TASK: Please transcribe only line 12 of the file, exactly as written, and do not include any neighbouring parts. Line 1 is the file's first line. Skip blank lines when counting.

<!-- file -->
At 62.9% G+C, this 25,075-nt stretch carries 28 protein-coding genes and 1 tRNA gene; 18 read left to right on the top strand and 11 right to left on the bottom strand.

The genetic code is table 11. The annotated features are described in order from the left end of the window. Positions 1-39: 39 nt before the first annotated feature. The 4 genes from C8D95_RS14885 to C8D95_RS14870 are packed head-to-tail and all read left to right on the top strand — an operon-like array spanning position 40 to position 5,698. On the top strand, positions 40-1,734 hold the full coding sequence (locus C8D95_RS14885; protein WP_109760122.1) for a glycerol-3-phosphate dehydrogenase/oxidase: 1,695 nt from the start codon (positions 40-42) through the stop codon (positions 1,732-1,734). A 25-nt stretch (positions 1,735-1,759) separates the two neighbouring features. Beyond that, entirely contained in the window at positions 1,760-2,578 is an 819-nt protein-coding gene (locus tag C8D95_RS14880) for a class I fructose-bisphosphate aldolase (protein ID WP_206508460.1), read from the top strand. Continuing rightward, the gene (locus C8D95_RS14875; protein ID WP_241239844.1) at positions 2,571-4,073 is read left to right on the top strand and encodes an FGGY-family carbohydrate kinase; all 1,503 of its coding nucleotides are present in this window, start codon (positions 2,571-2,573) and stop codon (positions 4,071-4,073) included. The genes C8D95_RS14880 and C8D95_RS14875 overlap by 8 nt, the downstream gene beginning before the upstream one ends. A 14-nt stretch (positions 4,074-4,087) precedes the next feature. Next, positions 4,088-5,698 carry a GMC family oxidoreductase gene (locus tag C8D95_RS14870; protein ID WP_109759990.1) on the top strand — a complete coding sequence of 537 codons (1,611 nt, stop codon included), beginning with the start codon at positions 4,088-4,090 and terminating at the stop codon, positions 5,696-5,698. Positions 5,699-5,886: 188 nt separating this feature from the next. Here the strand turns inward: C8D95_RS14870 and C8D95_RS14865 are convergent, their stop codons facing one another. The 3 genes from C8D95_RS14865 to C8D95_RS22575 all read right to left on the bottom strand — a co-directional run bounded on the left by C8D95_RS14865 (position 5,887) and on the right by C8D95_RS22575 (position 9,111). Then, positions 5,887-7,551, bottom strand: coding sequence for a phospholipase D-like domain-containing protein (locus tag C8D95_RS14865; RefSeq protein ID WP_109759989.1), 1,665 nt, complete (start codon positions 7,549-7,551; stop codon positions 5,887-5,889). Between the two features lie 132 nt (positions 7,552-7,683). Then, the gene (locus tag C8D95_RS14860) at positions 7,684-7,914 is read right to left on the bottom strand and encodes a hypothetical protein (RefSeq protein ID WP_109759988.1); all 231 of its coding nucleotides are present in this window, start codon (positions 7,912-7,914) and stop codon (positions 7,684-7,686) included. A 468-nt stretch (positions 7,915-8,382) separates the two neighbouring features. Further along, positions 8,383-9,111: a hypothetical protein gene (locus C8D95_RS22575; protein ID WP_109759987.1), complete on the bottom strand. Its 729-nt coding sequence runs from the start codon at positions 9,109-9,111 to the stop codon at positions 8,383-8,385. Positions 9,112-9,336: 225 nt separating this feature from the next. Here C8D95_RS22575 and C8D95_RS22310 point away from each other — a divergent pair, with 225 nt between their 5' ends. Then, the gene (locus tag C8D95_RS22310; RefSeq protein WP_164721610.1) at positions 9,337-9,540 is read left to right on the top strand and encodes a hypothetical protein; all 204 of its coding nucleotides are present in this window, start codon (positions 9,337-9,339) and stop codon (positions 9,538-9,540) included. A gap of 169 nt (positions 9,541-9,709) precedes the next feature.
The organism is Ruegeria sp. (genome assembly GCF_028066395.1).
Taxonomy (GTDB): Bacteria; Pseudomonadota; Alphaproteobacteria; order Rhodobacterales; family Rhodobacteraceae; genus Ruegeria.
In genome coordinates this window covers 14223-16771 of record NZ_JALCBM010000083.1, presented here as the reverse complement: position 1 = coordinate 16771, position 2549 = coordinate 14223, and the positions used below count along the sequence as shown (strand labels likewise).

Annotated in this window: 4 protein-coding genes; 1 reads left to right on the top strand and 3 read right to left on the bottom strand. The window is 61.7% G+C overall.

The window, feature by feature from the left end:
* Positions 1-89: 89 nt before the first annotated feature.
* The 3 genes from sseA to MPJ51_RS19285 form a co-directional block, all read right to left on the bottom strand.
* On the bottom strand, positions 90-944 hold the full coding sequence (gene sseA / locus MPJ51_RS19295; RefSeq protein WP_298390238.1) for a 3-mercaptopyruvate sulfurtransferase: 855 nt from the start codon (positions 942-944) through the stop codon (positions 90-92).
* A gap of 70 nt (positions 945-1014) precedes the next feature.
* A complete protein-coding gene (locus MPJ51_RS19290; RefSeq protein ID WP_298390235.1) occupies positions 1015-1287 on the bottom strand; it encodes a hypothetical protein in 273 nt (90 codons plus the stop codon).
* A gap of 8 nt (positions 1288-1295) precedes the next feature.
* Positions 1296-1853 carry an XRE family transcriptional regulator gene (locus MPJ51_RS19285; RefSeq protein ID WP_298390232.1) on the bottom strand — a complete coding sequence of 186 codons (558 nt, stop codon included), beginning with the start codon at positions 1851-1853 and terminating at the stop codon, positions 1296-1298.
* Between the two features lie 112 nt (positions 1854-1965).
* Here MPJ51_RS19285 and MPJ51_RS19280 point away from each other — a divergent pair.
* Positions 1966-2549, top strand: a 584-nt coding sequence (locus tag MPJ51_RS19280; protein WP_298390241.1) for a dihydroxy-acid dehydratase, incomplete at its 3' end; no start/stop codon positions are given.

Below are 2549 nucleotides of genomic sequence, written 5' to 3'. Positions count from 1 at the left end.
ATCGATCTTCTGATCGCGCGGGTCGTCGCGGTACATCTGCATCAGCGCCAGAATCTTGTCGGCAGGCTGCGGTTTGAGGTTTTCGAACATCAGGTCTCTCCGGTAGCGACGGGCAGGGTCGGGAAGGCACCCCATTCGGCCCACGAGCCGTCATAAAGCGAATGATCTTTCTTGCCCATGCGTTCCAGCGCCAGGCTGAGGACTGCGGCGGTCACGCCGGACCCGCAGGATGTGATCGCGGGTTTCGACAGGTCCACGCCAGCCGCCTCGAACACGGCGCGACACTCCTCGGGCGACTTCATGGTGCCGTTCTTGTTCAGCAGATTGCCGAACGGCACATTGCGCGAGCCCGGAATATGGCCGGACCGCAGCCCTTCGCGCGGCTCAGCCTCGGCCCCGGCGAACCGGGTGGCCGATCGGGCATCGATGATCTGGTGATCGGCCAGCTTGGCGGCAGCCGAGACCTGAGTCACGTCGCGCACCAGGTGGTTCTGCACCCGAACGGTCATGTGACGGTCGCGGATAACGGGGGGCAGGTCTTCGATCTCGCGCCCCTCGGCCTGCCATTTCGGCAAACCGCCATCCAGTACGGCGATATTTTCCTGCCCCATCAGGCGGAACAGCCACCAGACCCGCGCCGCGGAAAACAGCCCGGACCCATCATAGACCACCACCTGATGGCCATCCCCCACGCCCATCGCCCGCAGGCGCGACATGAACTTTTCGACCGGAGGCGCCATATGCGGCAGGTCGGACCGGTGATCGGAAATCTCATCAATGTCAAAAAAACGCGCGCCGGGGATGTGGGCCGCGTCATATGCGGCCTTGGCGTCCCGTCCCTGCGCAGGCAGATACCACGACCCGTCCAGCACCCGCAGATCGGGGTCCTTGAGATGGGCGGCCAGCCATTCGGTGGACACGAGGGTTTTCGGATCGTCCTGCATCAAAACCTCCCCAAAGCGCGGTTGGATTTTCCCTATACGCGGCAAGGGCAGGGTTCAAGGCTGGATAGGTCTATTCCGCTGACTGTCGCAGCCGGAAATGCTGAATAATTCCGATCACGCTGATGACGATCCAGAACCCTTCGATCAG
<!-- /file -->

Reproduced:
* A complete protein-coding gene (locus MPJ51_RS19290; RefSeq protein ID WP_298390235.1) occupies positions 1015-1287 on the bottom strand; it encodes a hypothetical protein in 273 nt (90 codons plus the stop codon).